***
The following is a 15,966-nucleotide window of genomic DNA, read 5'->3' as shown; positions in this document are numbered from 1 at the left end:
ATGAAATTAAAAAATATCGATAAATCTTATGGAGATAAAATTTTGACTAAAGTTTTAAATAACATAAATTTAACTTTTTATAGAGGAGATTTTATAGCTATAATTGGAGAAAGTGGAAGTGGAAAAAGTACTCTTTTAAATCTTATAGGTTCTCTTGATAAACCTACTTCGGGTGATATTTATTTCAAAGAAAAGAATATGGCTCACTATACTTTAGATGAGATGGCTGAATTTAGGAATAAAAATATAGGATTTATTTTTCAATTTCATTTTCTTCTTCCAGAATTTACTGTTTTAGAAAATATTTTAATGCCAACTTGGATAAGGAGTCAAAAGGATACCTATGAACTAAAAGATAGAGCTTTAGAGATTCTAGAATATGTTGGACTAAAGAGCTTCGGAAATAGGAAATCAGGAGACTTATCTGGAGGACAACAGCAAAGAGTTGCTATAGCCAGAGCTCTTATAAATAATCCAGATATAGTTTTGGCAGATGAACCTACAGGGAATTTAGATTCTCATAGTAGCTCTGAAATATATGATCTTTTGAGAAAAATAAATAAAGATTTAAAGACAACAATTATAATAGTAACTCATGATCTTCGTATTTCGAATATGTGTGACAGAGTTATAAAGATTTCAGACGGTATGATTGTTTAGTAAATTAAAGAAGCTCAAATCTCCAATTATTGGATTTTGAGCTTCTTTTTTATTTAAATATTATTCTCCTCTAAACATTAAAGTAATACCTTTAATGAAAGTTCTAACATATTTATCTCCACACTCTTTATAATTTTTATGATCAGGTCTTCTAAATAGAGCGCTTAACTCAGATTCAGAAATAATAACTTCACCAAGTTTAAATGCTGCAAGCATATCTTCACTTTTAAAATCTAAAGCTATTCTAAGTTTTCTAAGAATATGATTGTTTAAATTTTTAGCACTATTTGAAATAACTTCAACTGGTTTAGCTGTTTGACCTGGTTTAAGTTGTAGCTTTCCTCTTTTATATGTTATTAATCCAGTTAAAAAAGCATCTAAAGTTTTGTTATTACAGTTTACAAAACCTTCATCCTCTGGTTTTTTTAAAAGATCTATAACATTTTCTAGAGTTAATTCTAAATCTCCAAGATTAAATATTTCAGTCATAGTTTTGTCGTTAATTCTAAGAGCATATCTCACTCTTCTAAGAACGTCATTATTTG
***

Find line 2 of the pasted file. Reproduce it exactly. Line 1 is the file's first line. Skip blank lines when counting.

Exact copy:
ATGAAATTAAAAAATATCGATAAATCTTATGGAGATAAAATTTTGACTAAAGTTTTAAATAACATAAATTTAACTTTTTATAGAGGAGATTTTATAGCTATAATTGGAGAAAGTGGAAGTGGAAAAAGTACTCTTTTAAATCTTATAGGTTCTCTTGATAAACCTACTTCGGGTGATATTTATTTCAAAGAAAAGAATATGGCTCACTATACTTTAGATGAGATGGCTGAATTTAGGAATAAAAATATAGGATTTATTTTTCAATTTCATTTTCTTCTTCCAGAATTTACTGTTTTAGAAAATATTTTAATGCCAACTTGGATAAGGAGTCAAAAGGATACCTATGAACTAAAAGATAGAGCTTTAGAGATTCTAGAATATGTTGGACTAAAGAGCTTCGGAAATAGGAAATCAGGAGACTTATCTGGAGGACAACAGCAAAGAGTTGCTATAGCCAGAGCTCTTATAAATAATCCAGATATAGTTTTGGCAGATGAACCTACAGGGAATTTAGATTCTCATAGTAGCTCTGAAATATATGATCTTTTGAGAAAAATAAATAAAGATTTAAAGACAACAATTATAATAGTAACTCATGATCTTCGTATTTCGAATATGTGTGACAGAGTTATAAAGATTTCAGACGGTATGATTGTTTAGTAAATTAAAGAAGCTCAAATCTCCAATTATTGGATTTTGAGCTTCTTTTTTATTTAAATATTATTCTCCTCTAAACATTAAAGTAATACCTTTAATGAAAGTTCTAACATATTTATCTCCACACTCTTTATAATTTTTATGATCAGGTCTTCTAAATAGAGCGCTTAACTCAGATTCAGAAATAATAACTTCACCAAGTTTAAATGCTGCAAGCATATCTTCACTTTTAAAATCTAAAGCTATTCTAAGTTTTCTAAGAATATGATTGTTTAAATTTTTAGCACTATTTGAAATAACTTCAACTGGTTTAGCTGTTTGACCTGGTTTAAGTTGTAGCTTTCCTCTTTTATATGTTATTAATCCAGTTAAAAAAGCATCTAAAGTTTTGTTATTACAGTTTACAAAACCTTCATCCTCTGGTTTTTTTAAAAGATCTATAACATTTTCTAGAGTTAATTCTAAATCTCCAAGATTAAATATTTCAGTCATAGTTTTGTCGTTAATTCTAAGAGCATATCTCACTCTTCTAAGAACGTCATTATTTG